“C/C++ Pointers are evil. Ditto direct control of memory via malloc, free, new and delete. Java, C# and other ’safe’ languages are the wave of the future, man!”
Even if you shouted a hearty, “Amen, brother!” after reading those sentences, the C/C++ languages can teach you something useful. Understanding how to directly control memory with “close to the metal” languages like C and C++ can make you smarter, which is a good goal even if you won’t admit to having used such old-school languages.
Of course that new knowledge may displace other knowledge you want to retain, like Mr. Belvedere episode plot lines or your wedding anniversary. You’ve been warned.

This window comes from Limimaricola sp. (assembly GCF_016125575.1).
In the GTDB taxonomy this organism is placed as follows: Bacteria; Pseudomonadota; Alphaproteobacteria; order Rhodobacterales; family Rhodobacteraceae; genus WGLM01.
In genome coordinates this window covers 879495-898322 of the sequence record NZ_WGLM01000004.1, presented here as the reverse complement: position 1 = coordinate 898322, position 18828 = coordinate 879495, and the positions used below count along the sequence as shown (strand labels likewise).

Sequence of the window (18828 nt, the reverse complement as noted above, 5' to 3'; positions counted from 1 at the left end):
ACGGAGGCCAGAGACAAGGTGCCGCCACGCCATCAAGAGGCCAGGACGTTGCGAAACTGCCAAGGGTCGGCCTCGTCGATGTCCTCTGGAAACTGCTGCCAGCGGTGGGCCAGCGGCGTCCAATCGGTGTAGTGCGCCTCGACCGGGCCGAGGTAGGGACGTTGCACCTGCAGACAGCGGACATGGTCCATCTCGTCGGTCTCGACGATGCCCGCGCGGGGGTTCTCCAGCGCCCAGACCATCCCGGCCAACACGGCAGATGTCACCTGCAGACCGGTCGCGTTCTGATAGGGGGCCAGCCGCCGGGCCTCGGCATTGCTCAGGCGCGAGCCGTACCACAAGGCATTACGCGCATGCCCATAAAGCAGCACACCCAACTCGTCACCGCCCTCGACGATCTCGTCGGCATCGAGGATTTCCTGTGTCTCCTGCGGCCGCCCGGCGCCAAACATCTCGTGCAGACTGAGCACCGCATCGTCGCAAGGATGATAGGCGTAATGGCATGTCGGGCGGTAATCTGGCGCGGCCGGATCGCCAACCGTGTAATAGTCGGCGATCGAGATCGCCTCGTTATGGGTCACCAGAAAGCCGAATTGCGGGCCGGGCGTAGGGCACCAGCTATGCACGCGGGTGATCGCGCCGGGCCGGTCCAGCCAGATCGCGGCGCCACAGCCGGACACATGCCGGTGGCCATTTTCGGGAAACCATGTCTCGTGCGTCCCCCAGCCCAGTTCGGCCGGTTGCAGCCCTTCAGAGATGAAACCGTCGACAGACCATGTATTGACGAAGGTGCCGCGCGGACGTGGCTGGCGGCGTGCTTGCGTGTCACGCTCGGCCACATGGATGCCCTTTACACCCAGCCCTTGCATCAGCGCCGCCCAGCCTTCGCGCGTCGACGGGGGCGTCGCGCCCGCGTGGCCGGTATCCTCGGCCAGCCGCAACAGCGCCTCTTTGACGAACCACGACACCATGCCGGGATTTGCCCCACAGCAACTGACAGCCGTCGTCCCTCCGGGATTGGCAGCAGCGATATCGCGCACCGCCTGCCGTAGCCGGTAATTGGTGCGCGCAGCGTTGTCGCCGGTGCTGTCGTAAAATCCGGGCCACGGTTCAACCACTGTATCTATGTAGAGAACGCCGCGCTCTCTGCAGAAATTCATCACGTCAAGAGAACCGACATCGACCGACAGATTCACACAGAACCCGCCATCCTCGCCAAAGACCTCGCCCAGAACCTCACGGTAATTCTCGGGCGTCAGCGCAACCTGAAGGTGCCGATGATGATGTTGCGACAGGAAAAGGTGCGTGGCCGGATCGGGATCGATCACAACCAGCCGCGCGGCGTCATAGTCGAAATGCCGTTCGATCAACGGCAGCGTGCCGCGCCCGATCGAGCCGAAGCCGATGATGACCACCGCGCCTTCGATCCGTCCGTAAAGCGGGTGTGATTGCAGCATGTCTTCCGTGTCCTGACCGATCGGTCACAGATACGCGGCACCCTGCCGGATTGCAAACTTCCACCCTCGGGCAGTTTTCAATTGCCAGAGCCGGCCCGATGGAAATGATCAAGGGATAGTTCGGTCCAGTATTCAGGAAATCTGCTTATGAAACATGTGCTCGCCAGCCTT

Over the next few posts I’m going to try to explain how C pointers work. I assume you’re at least a little familiar with a C-type imperative programming language – if you’ve ever seen Pascal, BASIC, Fortran, C# or Java you should be fine.
I’ve always heard pointers introduced to students as “a difficult thing, this is hard, you won’t understand it…” – which is baloney. It’s worse than just baloney, actually – it’s spoiled baloney (or bologna, I guess), because it not only tastes bad, but also makes you sick. It sets you up for failure. Telling someone that they can’t learn something, and then attempting to teach it to them is… well, I’ll just say it’s foolish and leave it at that.
Pointers are NOT difficult to understand when explained well – I hope that I’m able to explain C/C++ pointers in an easy to understand way – please let me know if anything doesn’t make sense!
“Understanding C pointers: Part 1” is now available, check it out.